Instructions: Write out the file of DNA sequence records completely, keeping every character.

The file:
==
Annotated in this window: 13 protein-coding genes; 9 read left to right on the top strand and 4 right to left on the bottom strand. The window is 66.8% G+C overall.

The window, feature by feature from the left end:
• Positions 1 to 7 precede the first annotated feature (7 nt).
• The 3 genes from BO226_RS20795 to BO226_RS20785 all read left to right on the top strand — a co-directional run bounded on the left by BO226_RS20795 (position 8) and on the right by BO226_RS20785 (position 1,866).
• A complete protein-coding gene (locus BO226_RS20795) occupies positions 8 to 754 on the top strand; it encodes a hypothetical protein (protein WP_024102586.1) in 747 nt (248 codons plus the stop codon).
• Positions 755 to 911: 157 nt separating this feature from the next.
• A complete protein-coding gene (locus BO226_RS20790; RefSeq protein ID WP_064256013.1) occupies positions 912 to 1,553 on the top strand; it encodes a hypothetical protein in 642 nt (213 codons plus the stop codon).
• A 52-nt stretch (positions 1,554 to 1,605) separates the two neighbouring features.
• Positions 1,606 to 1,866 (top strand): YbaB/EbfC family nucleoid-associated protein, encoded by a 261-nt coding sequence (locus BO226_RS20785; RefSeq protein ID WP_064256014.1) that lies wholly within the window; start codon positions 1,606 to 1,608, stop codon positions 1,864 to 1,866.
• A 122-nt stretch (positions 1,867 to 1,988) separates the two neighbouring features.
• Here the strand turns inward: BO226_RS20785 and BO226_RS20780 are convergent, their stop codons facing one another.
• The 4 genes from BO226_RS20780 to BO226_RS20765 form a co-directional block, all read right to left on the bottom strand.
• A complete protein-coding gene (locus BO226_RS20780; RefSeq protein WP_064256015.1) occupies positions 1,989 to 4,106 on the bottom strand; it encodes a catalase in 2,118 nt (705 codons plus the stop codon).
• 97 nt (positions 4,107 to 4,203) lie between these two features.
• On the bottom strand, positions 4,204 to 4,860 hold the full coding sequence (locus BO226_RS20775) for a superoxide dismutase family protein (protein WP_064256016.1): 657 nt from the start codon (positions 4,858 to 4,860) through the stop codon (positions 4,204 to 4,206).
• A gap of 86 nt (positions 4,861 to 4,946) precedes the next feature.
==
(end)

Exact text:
Annotated in this window: 13 protein-coding genes; 9 read left to right on the top strand and 4 right to left on the bottom strand. The window is 66.8% G+C overall.

The window, feature by feature from the left end:
• Positions 1 to 7 precede the first annotated feature (7 nt).
• The 3 genes from BO226_RS20795 to BO226_RS20785 all read left to right on the top strand — a co-directional run bounded on the left by BO226_RS20795 (position 8) and on the right by BO226_RS20785 (position 1,866).
• A complete protein-coding gene (locus BO226_RS20795) occupies positions 8 to 754 on the top strand; it encodes a hypothetical protein (protein WP_024102586.1) in 747 nt (248 codons plus the stop codon).
• Positions 755 to 911: 157 nt separating this feature from the next.
• A complete protein-coding gene (locus BO226_RS20790; RefSeq protein ID WP_064256013.1) occupies positions 912 to 1,553 on the top strand; it encodes a hypothetical protein in 642 nt (213 codons plus the stop codon).
• A 52-nt stretch (positions 1,554 to 1,605) separates the two neighbouring features.
• Positions 1,606 to 1,866 (top strand): YbaB/EbfC family nucleoid-associated protein, encoded by a 261-nt coding sequence (locus BO226_RS20785; RefSeq protein ID WP_064256014.1) that lies wholly within the window; start codon positions 1,606 to 1,608, stop codon positions 1,864 to 1,866.
• A 122-nt stretch (positions 1,867 to 1,988) separates the two neighbouring features.
• Here the strand turns inward: BO226_RS20785 and BO226_RS20780 are convergent, their stop codons facing one another.
• The 4 genes from BO226_RS20780 to BO226_RS20765 form a co-directional block, all read right to left on the bottom strand.
• A complete protein-coding gene (locus BO226_RS20780; RefSeq protein WP_064256015.1) occupies positions 1,989 to 4,106 on the bottom strand; it encodes a catalase in 2,118 nt (705 codons plus the stop codon).
• 97 nt (positions 4,107 to 4,203) lie between these two features.
• On the bottom strand, positions 4,204 to 4,860 hold the full coding sequence (locus BO226_RS20775) for a superoxide dismutase family protein (protein WP_064256016.1): 657 nt from the start codon (positions 4,858 to 4,860) through the stop codon (positions 4,204 to 4,206).
• A gap of 86 nt (positions 4,861 to 4,946) precedes the next feature.